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| @ | February 9,2020

[dropcap]I[/dropcap]N parts of the Arab world and India, interestingly, poetry is witnessing “a huge revival. At the Jawaharlal Nehru University in Delhi, students took to platform and sang Faiz Ahmed Faiz’s Hum Dekhenge; the same happened in the Jamia Millia University”, said Tariq Ali, now editor of the pro-Trotskyist magazine New Left Review, in his keynote speech on the second day of Lahore Biennale-02 at the National College of Arts. One of the prodigal sons of Lahore, Ali sees in poetry the birth of a new internationalism, no matter “whether that poetry was sung by great stars or not”. The day the US started bombing Iraq, he remembered, he was with the great Iraqi poet Saadi Youssef, who had written a new poem the week before. The poet, Ali recalled, was in Baghdad and corresponded with fellow Iraqi poet-in-exile in Damascus Mudhaffar Al-Nawab addressing him in the poem, ‘What are we going to do, O Mudhaffar Al-Nawab?’ The poem was titled The Jackals’ Wedding. In Iraqi tradition, a jackal’s wedding has a different – and an unpleasant – connotation to the one it has in South Asian culture.

The theme of Lahore Biennale-02 was “Between the Sun and the Moon” and Ali chose the topic ‘Decolonization Processes and Solidarity. ’Like a typical copybook political player, Ali hesitantly termed the Narendra Modi government ‘semi-fascist’ and not fascist, thus differentiating himself from the general opposition view in India about the regime under the Bharatiya Janata Party-led National Democratic Alliance. Making a mention of assault on Kashmir and the Citizenship Amendment Act, he thanked Modi ‘for uniting Hindus and Muslims.’ “These kinds of movements are important because they produce not only solidarity with the oppressed but also activity”, he said.

Author of Street Fighting Years: An Autobiography of the Sixties and one of the top leaders of the historic student revolt of western Europe in 1968, Ali regretted in a tensed tone that all contact with Kashmir had been cut off and people who were mostly targeted were young men”. The event was not well-reported that now in India “to talk about Kashmir is to be accused of threatening Indian security by linking it to Pakistan”. He banteringly wondered aloud, “if the Indian people do not defend the rights of Kashmir, what will they do when they come for the former?”

Tariq Ali’s homecoming might have warmed a lot of hearts, but mostly among the old guard and his contemporaries. His silence about Pakistan disappointed many. “We thought Tariq Sahib would at least mention the resistance of the Aurat March and the Student Solidarity Movement”, said a well-known writer choosing anonymity. When the President of Pakistan, Dr Arif Alvi, inaugurating the festival at Huzuri Bagh Lahore Fort on Sunday said, “A lot of aspects of art and architecture needed to be explored. Pakistan is opening up; clouds of insecurity are no more here,” the once-firebrand Left extremist’s stance was astonishing.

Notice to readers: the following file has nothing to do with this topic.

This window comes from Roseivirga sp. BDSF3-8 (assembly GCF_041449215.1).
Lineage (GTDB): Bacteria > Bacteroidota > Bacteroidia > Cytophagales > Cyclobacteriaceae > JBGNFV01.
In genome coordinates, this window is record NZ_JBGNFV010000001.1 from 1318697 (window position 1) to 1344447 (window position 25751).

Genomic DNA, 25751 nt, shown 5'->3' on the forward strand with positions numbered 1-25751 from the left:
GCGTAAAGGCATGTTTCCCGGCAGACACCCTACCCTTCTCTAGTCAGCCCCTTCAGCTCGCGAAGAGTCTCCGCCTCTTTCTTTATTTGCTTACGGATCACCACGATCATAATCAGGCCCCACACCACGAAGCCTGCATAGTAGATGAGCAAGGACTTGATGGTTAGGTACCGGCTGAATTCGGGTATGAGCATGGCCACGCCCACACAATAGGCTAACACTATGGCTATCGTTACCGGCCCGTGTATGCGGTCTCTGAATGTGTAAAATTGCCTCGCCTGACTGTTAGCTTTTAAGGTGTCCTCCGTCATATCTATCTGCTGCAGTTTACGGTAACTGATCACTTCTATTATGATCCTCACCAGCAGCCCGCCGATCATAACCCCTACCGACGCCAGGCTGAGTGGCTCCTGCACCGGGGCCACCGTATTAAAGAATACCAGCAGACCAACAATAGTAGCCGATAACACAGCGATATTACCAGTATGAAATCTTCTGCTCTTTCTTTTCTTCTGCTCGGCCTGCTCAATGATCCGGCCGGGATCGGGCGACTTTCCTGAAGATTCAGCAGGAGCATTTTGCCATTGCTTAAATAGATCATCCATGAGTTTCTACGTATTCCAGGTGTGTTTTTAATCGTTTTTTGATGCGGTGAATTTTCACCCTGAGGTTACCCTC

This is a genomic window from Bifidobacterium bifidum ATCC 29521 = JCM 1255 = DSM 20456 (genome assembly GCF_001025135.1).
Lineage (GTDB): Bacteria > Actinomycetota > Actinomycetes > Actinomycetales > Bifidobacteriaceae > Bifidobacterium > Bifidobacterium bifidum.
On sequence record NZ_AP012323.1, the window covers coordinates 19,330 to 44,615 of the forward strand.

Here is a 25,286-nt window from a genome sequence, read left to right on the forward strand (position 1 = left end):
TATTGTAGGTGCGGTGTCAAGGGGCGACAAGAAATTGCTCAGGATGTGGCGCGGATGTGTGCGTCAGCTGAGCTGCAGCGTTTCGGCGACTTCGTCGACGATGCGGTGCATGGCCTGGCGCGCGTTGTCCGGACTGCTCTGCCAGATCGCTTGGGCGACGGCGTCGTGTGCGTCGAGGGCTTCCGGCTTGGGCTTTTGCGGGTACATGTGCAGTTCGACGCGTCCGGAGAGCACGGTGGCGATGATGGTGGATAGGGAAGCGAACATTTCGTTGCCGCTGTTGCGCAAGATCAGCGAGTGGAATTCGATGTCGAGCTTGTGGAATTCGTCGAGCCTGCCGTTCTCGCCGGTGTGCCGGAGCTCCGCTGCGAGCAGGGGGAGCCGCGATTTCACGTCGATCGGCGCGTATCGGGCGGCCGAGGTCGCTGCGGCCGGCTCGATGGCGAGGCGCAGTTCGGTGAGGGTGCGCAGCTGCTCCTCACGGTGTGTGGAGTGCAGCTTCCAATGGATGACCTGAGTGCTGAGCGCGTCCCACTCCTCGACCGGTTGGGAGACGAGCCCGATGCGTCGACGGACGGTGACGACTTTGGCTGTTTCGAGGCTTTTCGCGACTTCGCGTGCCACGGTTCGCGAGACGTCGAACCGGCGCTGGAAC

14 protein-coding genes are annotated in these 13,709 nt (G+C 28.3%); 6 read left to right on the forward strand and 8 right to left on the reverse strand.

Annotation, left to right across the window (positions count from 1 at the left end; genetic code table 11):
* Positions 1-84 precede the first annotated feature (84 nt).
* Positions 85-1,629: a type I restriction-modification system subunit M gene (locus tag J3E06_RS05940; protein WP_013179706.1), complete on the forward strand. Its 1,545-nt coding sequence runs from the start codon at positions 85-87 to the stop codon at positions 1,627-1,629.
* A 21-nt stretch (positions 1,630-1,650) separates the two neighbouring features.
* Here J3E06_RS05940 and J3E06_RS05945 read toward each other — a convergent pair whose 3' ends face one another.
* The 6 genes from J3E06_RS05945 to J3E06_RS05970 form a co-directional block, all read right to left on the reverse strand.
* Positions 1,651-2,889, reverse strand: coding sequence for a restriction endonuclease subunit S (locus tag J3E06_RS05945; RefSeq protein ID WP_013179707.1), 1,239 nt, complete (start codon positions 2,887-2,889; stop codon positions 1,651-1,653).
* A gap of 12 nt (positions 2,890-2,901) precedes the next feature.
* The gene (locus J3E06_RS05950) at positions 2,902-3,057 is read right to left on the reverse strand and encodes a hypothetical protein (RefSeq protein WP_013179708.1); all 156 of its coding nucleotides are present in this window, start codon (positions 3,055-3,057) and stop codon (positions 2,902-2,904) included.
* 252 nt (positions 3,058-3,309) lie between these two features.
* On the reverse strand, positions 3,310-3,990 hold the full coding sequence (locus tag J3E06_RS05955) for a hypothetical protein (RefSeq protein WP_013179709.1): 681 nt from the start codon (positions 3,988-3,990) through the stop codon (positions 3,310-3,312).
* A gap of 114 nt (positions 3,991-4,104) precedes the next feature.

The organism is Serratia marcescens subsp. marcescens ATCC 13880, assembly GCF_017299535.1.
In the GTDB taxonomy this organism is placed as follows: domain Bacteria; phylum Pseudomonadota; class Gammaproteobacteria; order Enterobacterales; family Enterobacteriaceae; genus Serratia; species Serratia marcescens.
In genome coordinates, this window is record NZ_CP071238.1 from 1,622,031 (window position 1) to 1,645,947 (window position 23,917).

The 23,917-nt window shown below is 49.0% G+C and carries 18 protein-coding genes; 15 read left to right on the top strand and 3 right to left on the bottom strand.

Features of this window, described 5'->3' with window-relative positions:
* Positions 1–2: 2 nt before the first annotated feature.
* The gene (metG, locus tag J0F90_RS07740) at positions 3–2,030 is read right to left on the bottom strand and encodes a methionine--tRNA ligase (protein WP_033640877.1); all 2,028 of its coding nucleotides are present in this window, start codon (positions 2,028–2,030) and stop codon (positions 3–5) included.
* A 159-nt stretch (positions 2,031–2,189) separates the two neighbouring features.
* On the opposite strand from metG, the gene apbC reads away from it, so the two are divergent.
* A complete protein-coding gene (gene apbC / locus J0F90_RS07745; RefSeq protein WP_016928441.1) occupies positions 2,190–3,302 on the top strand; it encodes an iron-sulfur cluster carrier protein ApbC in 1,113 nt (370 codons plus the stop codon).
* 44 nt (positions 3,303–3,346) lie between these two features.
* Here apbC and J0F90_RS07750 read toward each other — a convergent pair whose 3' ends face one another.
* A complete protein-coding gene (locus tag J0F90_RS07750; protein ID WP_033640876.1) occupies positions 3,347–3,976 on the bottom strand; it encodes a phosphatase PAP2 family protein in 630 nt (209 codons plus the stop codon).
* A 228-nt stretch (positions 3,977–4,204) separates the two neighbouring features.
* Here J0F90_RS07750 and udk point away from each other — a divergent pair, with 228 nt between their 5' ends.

The iconic Leftist thinker moved on to the ever-nebulous Middle East, particularly since 9/11, and pointed accusing fingers at the USA for “systematic destruction of a continent”, mentioning Iran as under attack by “US imperialism”. He argued that the same US rulers invaded Iraq in 2003 when Iran backed it with the Shia parties at the helm in Baghdad. .Iran acts largely in its ‘own self-interest; there was no over-arching solidarity’. Iran’s enemy-list includes the Taliban in Afghanistan. Which was why the Iranians backed the US invasion But, he noted, the US skipped any deal with Iran. Ali wondered aloud about the American plan up the sleeves about the Middle East alongside helping Israel. Pentagon made three wars against Iraq, cut off Libya thrice and injected a nightmare in Syria. ‘Its aim was to create little Bantustans in that region, Ali apprehended.

The London-based non-resident Pakistani’s emphasis was the increasingly unfavourable global scenario. He started off reminding the august gathering of Lahore historically as an internationalist city. He reminisced “awful things”, the first of which was the assassination of Congolese leader Patrice Lumumba that instantly made the students marched along thoroughfares. Never mind even if they were not there (Congo) physically, or could not expose themselves because they were civil servants or worse. How the world has changed since then?”

Ali made it clear that there was no room for despair wholly as it is imperative the world over ‘ to depend on state power when states acted in their own self-interests was delusional’ Very few states like Cuba, he noted to act in the interests of international solidarity. “This world is a world of transition and morbid symptoms on every continent. These symptoms destroy hope and encourage despair. Students came out in Chile and demonstrated continuously for several months; students in Iraq came out and started demonstrating against corruption. One felt hope because lots of demonstrations in Baghdad and Basra were both Sunni and Shia, and this deliberate attempt to sectarianise the Muslim world was challenged by Iraqi students.

The Trotskyist thinker reposes faith in the new generations of Lebanon and Iraq. In spite of the great difference between the 20th century and the present one, he thinks it would not be a smooth walk for the USA or President Donald Trump who can’t thrive on ‘the gangster talk emanating from the White House was usually covered up. The big challenge facing US imperialism was how to maintain American hegemony in a world not divided by ideology or a countervailing ideology. The CIA has a list from the highest possible response to the lowest possible response regarding which state or non-state functionaries they want to assassinate globally’. (IPA Service)

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